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Floating Pencil
Administration Procedures
Contributed by: National Assessment of Educational Progress (NAEP)


Students observe, measure, and compare the lengths of the portion of a pencil that floats above the water surface in fresh water and salt water. They then determine if an unknown water sample is fresh water or salt water, and predict how the addition of more salt to the salt water would affect the floating pencil.

The task assesses students' abilities to make simple observations, measure volume using a graduated cylinder, measure length using a ruler, apply their observations and measurements to test an unknown, make generalized inferences from their observations, and apply their understanding to an everyday situation.

This task is designed to take students approximately 20 minutes to complete.

Overall Task Content Area:

Physical Science

Specific Knowledge Areas:

Matter and its transformations

Performance Expectations:

  • conducting investigations
  • using equipment
  • gathering, organizing, and representing data
  • formulating conclusions from investigational data
  • applying scientific principles to develop explanations and solve new problems

National Science Education Standards:

4 B PS 1: Properties of objects and materials: Grades K-4
1.1 Objects have many observable properties, including size, weight, shape, color, temperature, and the ability to react with other substances. Those properties can be measured using tools, such as rulers, balances and thermometers.

4 A SI 1: Ability to do scientific inquiry: Grades K-4
1.3 Employ simple equipment and tools to gather data and extend the senses. In early years, students develop simple skills, such as how to observe, measure, cut, connect, switch, turn on and off, pour, hold, tie, and hook. Beginning with simple instruments, students can use rulers to measure the length, height, and depth of objects and materials; thermometers to measure temperature; watches to measure time; beam balances and spring scales to measure weight and force; magnifiers to observe objects and organisms; and microscopes to observe the finer details of plants, animals, rocks, and other materials. Children also develop skills in the use of computers and calculators for conducting investigations.

1.4 Use data to construct a reasonable explanation. This aspect of the standard emphasizes the studentsí thinking as they use data to formulate explanations. Even at the earliest grade levels, students should learn what constitutes evidence and judge the merits or strength of the data and information that will be used to make explanations. After students propose an explanation, they will appeal to the knowledge and evidence they obtained to support their explanations. Students should check their explanations against scientific knowledge, experiences, and observations of others.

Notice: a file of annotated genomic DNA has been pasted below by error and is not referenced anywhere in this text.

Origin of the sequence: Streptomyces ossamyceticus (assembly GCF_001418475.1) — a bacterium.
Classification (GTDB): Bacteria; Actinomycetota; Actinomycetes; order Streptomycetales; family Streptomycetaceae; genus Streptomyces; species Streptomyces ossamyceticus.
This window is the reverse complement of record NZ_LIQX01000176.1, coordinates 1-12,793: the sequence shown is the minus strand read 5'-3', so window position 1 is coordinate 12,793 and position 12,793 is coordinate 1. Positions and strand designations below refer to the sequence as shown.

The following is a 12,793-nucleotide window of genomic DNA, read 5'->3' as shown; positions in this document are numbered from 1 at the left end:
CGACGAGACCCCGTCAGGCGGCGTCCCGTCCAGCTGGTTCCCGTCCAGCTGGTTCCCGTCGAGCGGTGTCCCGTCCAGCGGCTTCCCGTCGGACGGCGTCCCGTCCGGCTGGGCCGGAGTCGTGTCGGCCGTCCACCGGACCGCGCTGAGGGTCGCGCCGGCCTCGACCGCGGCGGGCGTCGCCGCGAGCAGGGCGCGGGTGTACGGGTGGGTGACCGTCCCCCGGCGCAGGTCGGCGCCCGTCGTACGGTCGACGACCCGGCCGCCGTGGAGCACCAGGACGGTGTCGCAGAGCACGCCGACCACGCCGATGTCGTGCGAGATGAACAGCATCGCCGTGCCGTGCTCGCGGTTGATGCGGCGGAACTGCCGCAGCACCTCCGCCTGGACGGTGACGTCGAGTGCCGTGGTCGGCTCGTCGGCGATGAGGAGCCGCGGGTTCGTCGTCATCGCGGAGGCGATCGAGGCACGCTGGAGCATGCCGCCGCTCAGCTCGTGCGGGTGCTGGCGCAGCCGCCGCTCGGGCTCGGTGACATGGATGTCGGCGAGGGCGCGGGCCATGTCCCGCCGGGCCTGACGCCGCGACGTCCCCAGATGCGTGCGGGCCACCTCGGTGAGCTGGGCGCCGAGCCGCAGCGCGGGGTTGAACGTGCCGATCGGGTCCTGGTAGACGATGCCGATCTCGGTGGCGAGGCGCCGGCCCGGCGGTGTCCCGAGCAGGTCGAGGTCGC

(Use the "hot" link on the PALS home page to check teh full text of related National Science Education Standards, if desired.)

National Council of Teachers of Mathematics:

DAP3: Develop and evaluate inferences and predictions that are based on data :
Grades pre K-5 b. propose and justify conclusions and predictions that are based on data and design studies to further investigate the conclusions or predictions.

MEAS1: Understand measurable attributes of objects and the units, systems, and processes of measurement:
Grades pre K-5 a. recognize the attributes of length, volume, weight, area, and time
Grades pre K-5 f. understand the need for measuring with standard units and become familiar with standard units in the customary and metric systems

MEAS2: Apply appropriate techniques, tools, and formulas to determine measurements:
Grades pre K-5 c. use tools to measure

PS1: Build new mathematical knowledge through problem solving:
Grades pre K-5

RP2: Make and investigate mathematical conjectures:
Grades pre K-5

COM1: Organize and consolidate their mathematical thinking through communication:
Grades pre K-5

Materials for "Floating Pencil":

At this station students should have:

- A pencil with thumb tack in eraser
- Bottle of Fresh Water (approx. 95 ml)
- Bottle of Salt Water (approx. 100 ml
- Bottle of Mystery Water (approx. 100 ml)
- Red marker
- Several paper towels
- Plastic bowl, at least 300 ml
- Graduated Cylinder, 100 ml

Advance Preparation:

Pencils must be unsharpened and marked off in one centimeter increments. Each increment should be labeled with letters beginning with "A" at the non-eraser end of the pencil.

Salt water of any concentration can be used as long as adequate results (i.e. results differ from when fresh water is used) are obtained.

In this example, the Mystery Water used was fresh water.


  • Be careful.
  • Teachers and students should always exercise appropriate safety precautions and utilize appropriate laboratory safety procedures and equipment when working on science performance tasks.


  • To expand and target the specific NCTM standard(s) to be measured, ask students to measure length utilizing customary and metric measurements.
  • Ask students to measure length utilizing customary and metric measurements.
  • Rubric language should be expanded and targeted to the specific NCTM standard(s) to be measured.

Advanced Preparation Set Up:

Teacher 1) Place thumbtack in unsharpened pencil and mark gradations. 2) Prepare and label water samples.


3) Prepare student workstation. Student: 1) Pour water samples into cylinder. 2) Mark depth of pencils.


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